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Built Review
Soviet tanker at Work (Vol.1)

by: Jim Rae [ JIMBRAE ]

Originally published on:


Those of us who have a strong interest in Soviet Armor and figures, are now beginning to see a larger number than ever, of conversion sets, figures, vehicles and updates. One of the 'prime movers' in this process, has been the Spanish-based company Mig Productions who have now established themselves as one of the premier manufacturers in the 'After-Market' sector. Many of the company's recent releases, have, interestingly enough, come from a single project - Miguel Jimenez's award-winning 'Stalingrad' diorama, which encouraged him to sculpt and produce a number of accessories which featured in this work. This particular figure is just one component...

The figure - basics.

MP35-118: Soviet tanker at Work (Vol.1) is a 1/35th scale, resin figure, sculpted in the act of using a 'pull-thru' on an AFV gun.barrel. The figure consists of four parts with a length of copper wire to simulate the tool. The figure is cast in the typical 'Mig' resin, which is hard and light cream in color.The parts are inside a jiffy.bag which comes inside a pretty solid box with a full-color photo of the painted figure. The figure comes VERY well-protected with foam 'chips'.

The figure - in depth.

As usual, i'll be looking at the figure in seperate areas and then finish with a (brief) look at its assembly. Regarding the photos, at the side are images of the 'basic' components of the (unassembled) figure, at the bottom, images of the built figure...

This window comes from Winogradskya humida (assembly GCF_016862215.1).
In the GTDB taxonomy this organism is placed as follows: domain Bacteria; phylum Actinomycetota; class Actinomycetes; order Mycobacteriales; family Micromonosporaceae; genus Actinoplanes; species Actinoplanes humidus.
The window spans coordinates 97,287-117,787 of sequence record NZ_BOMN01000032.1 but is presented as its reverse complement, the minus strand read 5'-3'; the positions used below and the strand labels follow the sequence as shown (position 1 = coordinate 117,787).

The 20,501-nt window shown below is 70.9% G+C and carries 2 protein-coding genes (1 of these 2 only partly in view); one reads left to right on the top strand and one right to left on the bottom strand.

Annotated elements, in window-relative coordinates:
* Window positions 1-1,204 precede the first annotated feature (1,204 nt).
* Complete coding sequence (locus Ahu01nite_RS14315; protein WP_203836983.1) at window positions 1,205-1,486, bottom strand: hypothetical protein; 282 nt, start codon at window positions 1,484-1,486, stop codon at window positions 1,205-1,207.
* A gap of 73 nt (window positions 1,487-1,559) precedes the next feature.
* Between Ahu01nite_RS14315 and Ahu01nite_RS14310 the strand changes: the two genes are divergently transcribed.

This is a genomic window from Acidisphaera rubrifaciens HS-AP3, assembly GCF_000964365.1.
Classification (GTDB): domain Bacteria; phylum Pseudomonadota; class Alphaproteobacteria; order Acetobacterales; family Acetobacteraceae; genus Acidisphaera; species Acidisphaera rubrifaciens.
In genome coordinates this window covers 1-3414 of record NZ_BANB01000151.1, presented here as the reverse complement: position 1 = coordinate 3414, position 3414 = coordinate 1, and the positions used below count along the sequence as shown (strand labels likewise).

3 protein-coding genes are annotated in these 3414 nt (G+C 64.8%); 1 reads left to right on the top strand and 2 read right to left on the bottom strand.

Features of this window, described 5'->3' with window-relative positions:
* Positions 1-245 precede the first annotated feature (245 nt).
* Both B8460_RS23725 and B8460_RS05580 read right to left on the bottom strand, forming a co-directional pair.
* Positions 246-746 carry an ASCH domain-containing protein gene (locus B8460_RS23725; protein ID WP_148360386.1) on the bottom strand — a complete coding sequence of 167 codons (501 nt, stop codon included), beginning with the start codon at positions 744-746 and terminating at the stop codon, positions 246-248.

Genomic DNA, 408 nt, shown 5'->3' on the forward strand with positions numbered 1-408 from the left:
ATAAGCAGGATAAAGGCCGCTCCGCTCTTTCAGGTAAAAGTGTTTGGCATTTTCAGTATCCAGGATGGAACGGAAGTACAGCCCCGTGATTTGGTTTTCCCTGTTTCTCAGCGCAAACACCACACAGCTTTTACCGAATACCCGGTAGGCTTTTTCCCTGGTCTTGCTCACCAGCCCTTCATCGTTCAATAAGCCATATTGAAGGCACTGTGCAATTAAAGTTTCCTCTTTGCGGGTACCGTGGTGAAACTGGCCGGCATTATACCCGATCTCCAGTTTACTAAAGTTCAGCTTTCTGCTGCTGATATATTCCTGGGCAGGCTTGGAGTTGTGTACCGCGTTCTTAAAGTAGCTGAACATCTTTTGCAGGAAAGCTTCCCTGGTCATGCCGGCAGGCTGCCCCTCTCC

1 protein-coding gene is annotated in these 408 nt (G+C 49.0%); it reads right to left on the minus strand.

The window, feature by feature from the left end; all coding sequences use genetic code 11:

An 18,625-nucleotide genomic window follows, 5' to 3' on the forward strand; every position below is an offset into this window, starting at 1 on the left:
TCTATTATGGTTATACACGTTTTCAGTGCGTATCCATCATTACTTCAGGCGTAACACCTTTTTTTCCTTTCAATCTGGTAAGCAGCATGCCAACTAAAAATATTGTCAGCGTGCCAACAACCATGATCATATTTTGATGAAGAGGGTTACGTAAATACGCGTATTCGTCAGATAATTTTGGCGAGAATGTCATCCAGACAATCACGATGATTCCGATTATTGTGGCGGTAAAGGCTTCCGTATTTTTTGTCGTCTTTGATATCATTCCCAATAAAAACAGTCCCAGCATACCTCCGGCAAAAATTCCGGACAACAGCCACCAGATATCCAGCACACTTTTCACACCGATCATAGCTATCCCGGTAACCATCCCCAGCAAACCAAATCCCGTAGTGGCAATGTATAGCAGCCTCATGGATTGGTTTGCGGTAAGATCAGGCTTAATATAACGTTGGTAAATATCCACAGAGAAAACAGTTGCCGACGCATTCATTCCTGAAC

Subject: The figure portrays a 'typical' Soviet Tanker wearing a quilted jacket, standard trousers and Russian knee-length boots. On his head is the typical (padded) Soviet tanker's helmet.

Torso/legs This is a one-piece casting with good definition in the 'depths' of the quilted jacket and subtly-done creasing in the folds of the trousers. The jacket overlaps the trousers giving a nice 'bloused' effect with the open collar well-defined and sharp. There a re two mould 'plugs' on the bottom of the boots, which clean up easily although I re-scribed to get the definition between heels and soles. Belt and buckle are also well done with the latter being well-defined.

Arms These come with the moulding plugs attached horizontally. Clean-up is relatively painless and quick though. Again the creasing is well done with nice, smooth edges. The hands are excellent with good definition betwwen the fingers. The hands are moulded semi-clenched and will require some (minimum) drilling out to have the figure holding the cleaning rod.

Head: The figure is wearing a padded tanker's helmet with the distinctive, rectangular pads on either side. There are one or two areas which could be improved on, mainly in adding the extended flaps on either side. The shape also seems a little 'too' round. From what I have seen of these helmets, they tended to taper towards the rear, overhanging the neck slightly to give more adequate protection. The helmet on this figure LOOKS right however, it is an item which would be worth consideration... The face is nicely sculped with good definition and (a nice touch here), a lock of the tanker's hair falling over his forehead.